All living organisms are part of the "carbon cycle".


This pasture was three feet tall just before grazing. Half was grazed and half trampled onto the ground, creating a mulch that enhances the carbon cycle. The carbon cycle is the movement of carbon from the atmosphere to soil (and oceans) and then back to atmosphere. This cycle, when unimpeded, is at the heart of healthy ecosystems. It keeps our soils rich with biological activity and the food therefrom dense in nutrients. It has been refined by Mother Nature over the millenium. Humans are about 18% carbon, and all animal life is dependent on the movement of carbon through their systems. When this elegant cycle is interrupted, problems arise. 

Conventional agriculture was the first to interfere with the carbon cycle. In about 3500 BC, the wooden plow was put to use. Tillage of soil releases carbon prematurely, increasing load of carbon in the atmosphere while decreasing it in soil. This impact upon the carbon cycle accelerated over the succeeding 5,000 years. Tillage agriculture generated a lot of food in the meantime, but goes down in history as the first significant polluter of the environment. 

Domestication of livestock also upset the natural carbon cycle. Confinement of cattle and sheep began around 4000 BC., degrading pastoral landscapes and releasing carbon form soils into the atmosphere. This practise of management reached epidemic proportions over the past 150 years, resulting in vast deserts throughout the planet. 

The industrial revolution arose in the early 1800's, extending into the 21st century. During this time, fossil fuels were discovered and mined to generate heat, becoming the centerpiece for production of powerful and plentiful energy. The result was over the past 200 years, tremendous amounts of carbon, in forms of coal and oil, were harvested and burned, depositing abnormal amounts of carbon dioxide into the atmosphere. This set the stage for the climate change and global warming we are experiencing today. 

So, tillage of soils, confinement of livestock, and burning of fossil fuels all have radically impacted the carbon cycle. Why do we care? Well, because too little carbon undermines the ability of Nature to function and too much carbon in the atmosphere will kill us! It is a potent element to be taken seriously.  

And how is this relevant to your dinner table and our activities at Grassroots Farm & Foods? It is relevant because a herd of bovines, tightly bunched, delivering over 100,000 lbs of weight per acre, and kept in constant movement across a landscape, both rebuilds degraded soils and pulls excess carbon out of the air to store in roots of plants. It does this while providing nutrient-dense food as a by-product. This is an amazing feat that restores the carbon cycle and is unmatched by modern technology, providing triple benefit to society.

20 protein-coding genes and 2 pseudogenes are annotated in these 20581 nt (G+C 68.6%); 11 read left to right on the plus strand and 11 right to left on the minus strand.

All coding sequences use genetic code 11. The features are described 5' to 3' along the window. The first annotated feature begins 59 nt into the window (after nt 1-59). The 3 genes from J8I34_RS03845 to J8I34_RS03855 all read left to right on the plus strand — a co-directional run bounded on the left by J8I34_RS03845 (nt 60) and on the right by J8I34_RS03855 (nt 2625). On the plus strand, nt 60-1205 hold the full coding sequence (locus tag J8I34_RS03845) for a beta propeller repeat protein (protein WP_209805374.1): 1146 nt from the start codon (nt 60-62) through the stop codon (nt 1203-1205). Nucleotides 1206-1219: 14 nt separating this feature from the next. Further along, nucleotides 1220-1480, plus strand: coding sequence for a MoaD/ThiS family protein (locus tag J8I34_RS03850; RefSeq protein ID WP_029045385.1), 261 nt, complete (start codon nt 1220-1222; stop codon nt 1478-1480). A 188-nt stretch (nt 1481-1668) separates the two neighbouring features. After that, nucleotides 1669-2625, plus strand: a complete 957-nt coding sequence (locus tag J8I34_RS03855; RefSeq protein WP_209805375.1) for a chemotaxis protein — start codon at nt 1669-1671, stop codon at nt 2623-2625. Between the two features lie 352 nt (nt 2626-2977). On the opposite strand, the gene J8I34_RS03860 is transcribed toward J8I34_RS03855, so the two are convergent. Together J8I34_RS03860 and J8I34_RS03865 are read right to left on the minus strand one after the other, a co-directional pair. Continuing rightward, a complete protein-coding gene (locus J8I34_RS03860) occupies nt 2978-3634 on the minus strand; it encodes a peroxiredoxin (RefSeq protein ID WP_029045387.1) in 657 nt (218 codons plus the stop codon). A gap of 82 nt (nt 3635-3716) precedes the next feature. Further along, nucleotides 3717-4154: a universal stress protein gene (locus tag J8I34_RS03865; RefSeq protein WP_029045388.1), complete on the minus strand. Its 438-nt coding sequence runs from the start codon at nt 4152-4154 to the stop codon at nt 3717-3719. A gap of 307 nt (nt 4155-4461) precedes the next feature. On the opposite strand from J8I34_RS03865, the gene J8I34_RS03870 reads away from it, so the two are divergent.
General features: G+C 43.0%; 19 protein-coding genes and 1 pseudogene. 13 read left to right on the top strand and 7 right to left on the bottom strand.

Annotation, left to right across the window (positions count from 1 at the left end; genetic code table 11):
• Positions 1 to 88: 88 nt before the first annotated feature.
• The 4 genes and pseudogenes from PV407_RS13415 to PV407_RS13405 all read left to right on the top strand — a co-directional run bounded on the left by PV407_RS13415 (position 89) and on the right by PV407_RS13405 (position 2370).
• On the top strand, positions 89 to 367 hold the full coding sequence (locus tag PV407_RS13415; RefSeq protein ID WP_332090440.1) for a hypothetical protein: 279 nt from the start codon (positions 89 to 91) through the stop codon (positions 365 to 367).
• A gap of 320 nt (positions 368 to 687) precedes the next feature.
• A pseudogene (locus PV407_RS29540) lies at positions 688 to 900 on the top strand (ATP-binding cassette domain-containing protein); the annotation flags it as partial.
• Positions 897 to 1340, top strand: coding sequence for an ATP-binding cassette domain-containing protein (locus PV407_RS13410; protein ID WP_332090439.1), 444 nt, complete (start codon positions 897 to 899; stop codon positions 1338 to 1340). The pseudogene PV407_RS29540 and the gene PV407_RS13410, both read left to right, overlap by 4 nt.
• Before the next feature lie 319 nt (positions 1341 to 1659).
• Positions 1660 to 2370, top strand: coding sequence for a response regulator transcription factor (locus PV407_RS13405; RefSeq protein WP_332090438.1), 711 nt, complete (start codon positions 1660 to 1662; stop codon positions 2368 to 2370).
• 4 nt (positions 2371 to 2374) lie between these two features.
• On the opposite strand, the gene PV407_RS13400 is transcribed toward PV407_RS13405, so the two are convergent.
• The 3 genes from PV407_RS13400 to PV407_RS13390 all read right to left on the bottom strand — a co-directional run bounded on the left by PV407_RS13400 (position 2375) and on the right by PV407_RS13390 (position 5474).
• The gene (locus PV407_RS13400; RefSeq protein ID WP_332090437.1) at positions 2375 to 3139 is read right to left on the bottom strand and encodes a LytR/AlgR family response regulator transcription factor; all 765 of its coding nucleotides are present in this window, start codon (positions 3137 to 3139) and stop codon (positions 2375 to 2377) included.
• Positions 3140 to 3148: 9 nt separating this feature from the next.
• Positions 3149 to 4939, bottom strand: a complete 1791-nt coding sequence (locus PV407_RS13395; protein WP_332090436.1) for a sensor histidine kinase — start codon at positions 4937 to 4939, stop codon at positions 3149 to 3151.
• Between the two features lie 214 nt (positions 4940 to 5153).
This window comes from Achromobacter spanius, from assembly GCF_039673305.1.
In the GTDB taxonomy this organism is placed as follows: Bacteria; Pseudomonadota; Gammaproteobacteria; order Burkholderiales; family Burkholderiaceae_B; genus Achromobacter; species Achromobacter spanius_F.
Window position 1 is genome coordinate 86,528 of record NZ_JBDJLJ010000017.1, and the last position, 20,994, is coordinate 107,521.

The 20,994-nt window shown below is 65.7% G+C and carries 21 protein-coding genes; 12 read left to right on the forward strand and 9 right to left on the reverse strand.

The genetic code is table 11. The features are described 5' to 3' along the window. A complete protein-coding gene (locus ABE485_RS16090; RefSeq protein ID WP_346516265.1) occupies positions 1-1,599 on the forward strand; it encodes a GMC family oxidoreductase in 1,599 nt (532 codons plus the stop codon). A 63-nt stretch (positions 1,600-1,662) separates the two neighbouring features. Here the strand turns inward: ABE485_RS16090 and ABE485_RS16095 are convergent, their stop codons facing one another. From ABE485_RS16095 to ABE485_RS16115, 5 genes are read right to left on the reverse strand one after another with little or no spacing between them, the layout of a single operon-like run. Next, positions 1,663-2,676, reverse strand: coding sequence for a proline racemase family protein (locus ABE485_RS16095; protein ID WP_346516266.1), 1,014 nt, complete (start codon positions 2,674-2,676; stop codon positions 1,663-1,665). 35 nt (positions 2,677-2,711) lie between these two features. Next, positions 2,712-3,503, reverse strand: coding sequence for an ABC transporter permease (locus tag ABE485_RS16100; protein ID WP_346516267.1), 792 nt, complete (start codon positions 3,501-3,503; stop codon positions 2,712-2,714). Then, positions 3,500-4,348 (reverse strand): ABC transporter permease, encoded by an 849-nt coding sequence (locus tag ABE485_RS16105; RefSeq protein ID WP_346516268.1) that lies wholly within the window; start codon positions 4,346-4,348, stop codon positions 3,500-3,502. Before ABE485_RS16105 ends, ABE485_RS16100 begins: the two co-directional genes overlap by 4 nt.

An acre of soil six inches deep weighs about 2 million lbs. For every 1% increase in organic matter, within that acre, carbon levels rise by 10,000 lbs. That carbon comes from the atmosphere and from the plants trampled onto the soil. This builds organic matter, which holds water for plants. Levels of organic matter on our farm have increased by one third over the past five years, now registering around 4%, with a goal of 10%. Our herd of bovines is the only tool we know to employ to achieve that goal.

It has been said that civilization owes its existence to its topsoil, from which its food comes. That remains as true today as ever. 

When you buy food from Grassroots Farm & Foods, you are restoring the carbon cycle and building organic matter in Pike County, Ohio. That is a profound thing, and you are our partners in this process, for which we are most grateful.

We enjoyed a restful week in Ontario, paddling a canoe, reading, and sleeping more than expected. One morning we set off to paddle around an island. We were greeted at the outset, by a big bald eagle (white head and tail), alighting from the rocky shore 20 feet in front of our bow, with a fish in its claw! It was a powerful and dramatic sight. Neither of us had seen a bald eagle that closely, making that experience the highlight of the trip.

Yesterday we received a visit from the Ohio Department of Agriculture. The gracious woman said she was following up on an anonymous "complaint", that we are selling prepared foods from our kitchen, which had not been "inspected". I replied that is correct, and it is my understanding if one is only selling to the retail market, rather than wholesale, one doesn't need an "inspected" kitchen. I was advised to call the Division of Meats at ODA to confirm, which I did and the understanding was confirmed. 

So, what is going on here? Somebody is feeling threatened and wants us to cease doing business. I suppose we should take that as a compliment. At least they are noticing all the hard work. And they might further take note we are not going away. If the kitchen needs to be fixed in this way or that, we will do so. The critical factor is we work hard to produce food of high integrity and a growing number of customers are validating the effort. We and others have invested too much to turn back now. So, forward we go, into the competition!

A great summer meal - first ears of corn, fresh peas, fresh tomatoes, homemade French mayonnaise, and an irresistible Short-Rib Burger... It is hard to do any better than that.


On-line ordering for delivery 7/24 is available by going to:

For those interested in bulk purchases of meats, they can be ordered by going to:

We will see you this Saturday in Milford and on Sunday in Hyde Park.
 

May our carbon cycles flow unimpeded!

Drausin & Susan

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